It’s a rare feat, even in Shanghai, when a Chinese restaurant serves authentic dishes in an atmosphere that is style-conscious, laid-back and affordable. Spicy Moment manages all three, so it’s no surprise to learn that the owner, Lao Deng, owns a quirky interior design shop just across the street and constantly moves between the two spaces. His jaunty hats reveal an eye for style, and perhaps this Hunan native can take some credit for turning Wuyuan Lu into one of the former French Concession’s hottest browsing – and now eating – destinations.
Spicy Moment specializes in the smoky and spicy flavors of Hunan, a cuisine made famous by Chairman Mao’s oft-professed, undying love for the dishes of his hometown province. Don’t expect to see any posters of Mao here, though. Exposed concrete and simple light fixtures, coupled with interesting art and savvy seating arrangements, make it a lovely place for any occasion. And did we mention that they serve basic cocktails – also a rarity for an “authentic” Chinese restaurant?
We always order an array of cold appetizers to enjoy while waiting for the rest of the meal. These liang cai are also good to come back to when the main dishes get too spicy. This is, after all, Hunan cuisine, which means a smoky spice that will fire through your sinuses and make the eyes and nose run. The shredded chicken with chilies is a good starter to get your taste buds fired up. Apart from red chilies, Hunan cuisine relies heavily on fatty, smoked pork to bring flavor to the tofu and wok-fried vegetable dishes. The cauliflower and tofu entrees should not be missed, and there’s a reason why the mouthwateringly spicy lamb is on just about everyone’s table here. The tender-to-the-bone chops are covered in cumin and have us licking our fingers for more.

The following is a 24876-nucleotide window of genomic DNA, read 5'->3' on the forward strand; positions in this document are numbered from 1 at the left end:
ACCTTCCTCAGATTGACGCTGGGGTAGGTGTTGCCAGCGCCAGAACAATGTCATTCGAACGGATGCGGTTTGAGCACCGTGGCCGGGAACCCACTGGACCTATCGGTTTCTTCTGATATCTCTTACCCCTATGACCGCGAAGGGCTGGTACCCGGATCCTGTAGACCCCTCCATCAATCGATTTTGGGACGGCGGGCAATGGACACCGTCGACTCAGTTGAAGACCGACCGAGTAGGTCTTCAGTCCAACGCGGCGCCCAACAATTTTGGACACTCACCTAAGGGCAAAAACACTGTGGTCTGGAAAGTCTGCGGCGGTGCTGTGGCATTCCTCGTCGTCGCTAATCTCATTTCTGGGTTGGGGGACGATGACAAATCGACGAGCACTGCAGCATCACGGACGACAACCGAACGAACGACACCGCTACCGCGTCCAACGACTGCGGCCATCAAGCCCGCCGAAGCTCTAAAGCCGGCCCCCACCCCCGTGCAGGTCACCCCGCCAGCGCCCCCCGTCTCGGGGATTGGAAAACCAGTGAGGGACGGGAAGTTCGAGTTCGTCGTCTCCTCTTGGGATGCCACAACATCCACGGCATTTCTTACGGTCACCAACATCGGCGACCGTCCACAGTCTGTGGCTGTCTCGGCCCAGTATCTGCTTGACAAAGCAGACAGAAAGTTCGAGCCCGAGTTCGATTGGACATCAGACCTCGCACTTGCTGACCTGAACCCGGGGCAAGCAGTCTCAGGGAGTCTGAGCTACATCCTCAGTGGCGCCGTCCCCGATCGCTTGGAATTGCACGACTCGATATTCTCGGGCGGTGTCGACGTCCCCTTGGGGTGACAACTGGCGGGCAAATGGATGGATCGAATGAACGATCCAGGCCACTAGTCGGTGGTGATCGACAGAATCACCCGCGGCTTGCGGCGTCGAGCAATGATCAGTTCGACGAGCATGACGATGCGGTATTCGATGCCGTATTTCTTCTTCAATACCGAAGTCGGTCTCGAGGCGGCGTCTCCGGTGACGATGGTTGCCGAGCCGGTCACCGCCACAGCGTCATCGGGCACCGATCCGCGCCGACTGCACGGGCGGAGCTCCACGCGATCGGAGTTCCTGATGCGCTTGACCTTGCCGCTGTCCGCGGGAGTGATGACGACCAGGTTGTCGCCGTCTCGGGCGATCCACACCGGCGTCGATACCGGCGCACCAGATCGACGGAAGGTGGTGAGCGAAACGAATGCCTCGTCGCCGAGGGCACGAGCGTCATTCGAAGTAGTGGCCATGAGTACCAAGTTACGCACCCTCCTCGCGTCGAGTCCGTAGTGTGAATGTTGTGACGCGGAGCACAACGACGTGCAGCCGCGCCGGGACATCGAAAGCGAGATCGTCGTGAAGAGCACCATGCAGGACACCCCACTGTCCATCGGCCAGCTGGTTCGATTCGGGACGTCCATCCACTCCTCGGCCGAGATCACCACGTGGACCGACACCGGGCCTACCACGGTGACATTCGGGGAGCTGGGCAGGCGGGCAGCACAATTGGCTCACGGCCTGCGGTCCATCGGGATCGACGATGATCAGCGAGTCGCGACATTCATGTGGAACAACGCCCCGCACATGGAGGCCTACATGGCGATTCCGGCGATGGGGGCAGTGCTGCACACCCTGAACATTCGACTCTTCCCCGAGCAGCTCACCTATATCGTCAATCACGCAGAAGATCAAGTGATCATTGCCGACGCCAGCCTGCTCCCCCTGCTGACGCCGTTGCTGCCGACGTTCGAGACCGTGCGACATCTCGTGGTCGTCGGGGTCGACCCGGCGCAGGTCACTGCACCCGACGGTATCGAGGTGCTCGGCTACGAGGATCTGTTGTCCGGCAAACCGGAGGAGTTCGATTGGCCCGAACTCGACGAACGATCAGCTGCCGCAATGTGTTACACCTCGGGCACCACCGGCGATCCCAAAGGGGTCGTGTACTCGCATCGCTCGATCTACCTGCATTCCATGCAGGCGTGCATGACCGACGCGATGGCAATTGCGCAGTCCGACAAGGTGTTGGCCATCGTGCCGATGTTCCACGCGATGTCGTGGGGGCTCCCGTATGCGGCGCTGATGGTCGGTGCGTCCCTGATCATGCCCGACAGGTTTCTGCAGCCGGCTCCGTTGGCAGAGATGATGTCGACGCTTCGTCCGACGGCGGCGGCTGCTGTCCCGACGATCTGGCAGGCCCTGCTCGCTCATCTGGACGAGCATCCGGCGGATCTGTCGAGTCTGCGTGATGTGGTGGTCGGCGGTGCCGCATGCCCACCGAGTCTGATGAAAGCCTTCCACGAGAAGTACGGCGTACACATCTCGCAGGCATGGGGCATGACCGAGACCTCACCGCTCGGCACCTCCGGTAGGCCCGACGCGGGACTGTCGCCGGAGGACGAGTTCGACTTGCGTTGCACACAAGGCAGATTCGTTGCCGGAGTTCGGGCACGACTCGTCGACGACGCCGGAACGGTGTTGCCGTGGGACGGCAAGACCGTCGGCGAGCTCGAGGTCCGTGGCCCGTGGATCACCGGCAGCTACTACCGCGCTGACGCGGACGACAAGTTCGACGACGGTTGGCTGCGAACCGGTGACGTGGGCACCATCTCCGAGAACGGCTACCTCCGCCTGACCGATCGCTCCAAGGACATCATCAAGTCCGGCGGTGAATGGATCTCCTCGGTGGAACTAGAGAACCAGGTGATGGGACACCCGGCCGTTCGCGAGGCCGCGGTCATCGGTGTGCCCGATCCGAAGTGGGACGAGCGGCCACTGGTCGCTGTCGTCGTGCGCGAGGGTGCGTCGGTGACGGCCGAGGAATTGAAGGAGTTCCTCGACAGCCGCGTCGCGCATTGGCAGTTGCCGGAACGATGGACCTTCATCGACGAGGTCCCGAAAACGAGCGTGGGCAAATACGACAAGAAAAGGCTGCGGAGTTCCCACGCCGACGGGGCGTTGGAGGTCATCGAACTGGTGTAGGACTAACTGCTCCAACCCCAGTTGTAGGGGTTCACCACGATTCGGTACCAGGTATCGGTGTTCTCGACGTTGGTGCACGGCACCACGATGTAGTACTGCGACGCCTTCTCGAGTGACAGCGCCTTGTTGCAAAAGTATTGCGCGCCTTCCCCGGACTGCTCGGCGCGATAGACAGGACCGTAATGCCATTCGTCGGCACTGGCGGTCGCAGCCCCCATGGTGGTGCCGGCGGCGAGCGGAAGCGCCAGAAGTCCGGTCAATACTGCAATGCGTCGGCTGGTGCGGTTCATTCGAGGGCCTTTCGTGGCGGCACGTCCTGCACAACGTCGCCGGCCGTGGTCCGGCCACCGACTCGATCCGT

For solo diners at lunchtime, there are a variety of spicy beef and fish noodle bowls that are sure to satisfy but just aren’t as much fun (or easy) to share with a group of friends over dinner. It’s also a relaxed enough ambience for a long lunch; since many of the local noodle joints tend to be more of the “eat as quickly as possible with your head down” style, it’s nice to have a more leisurely option.
We often come in and simply ask Deng what’s new. On a recent visit he was experimenting with Hunan chilies and spices in raw oysters, a truly unexpected explosion of flavors. Just as with relationships, a little experimentation with food can lead to some memorable spicy moments.
It’s clear that the atmosphere and the dishes are a hit with the young and creative Chinese crowd. The food must be good, because it appears they’ve actually put down their iPhones and are eating while having real-life conversations. Look for the menu on the wall near the kitchen, place your order and let your sinuses flow.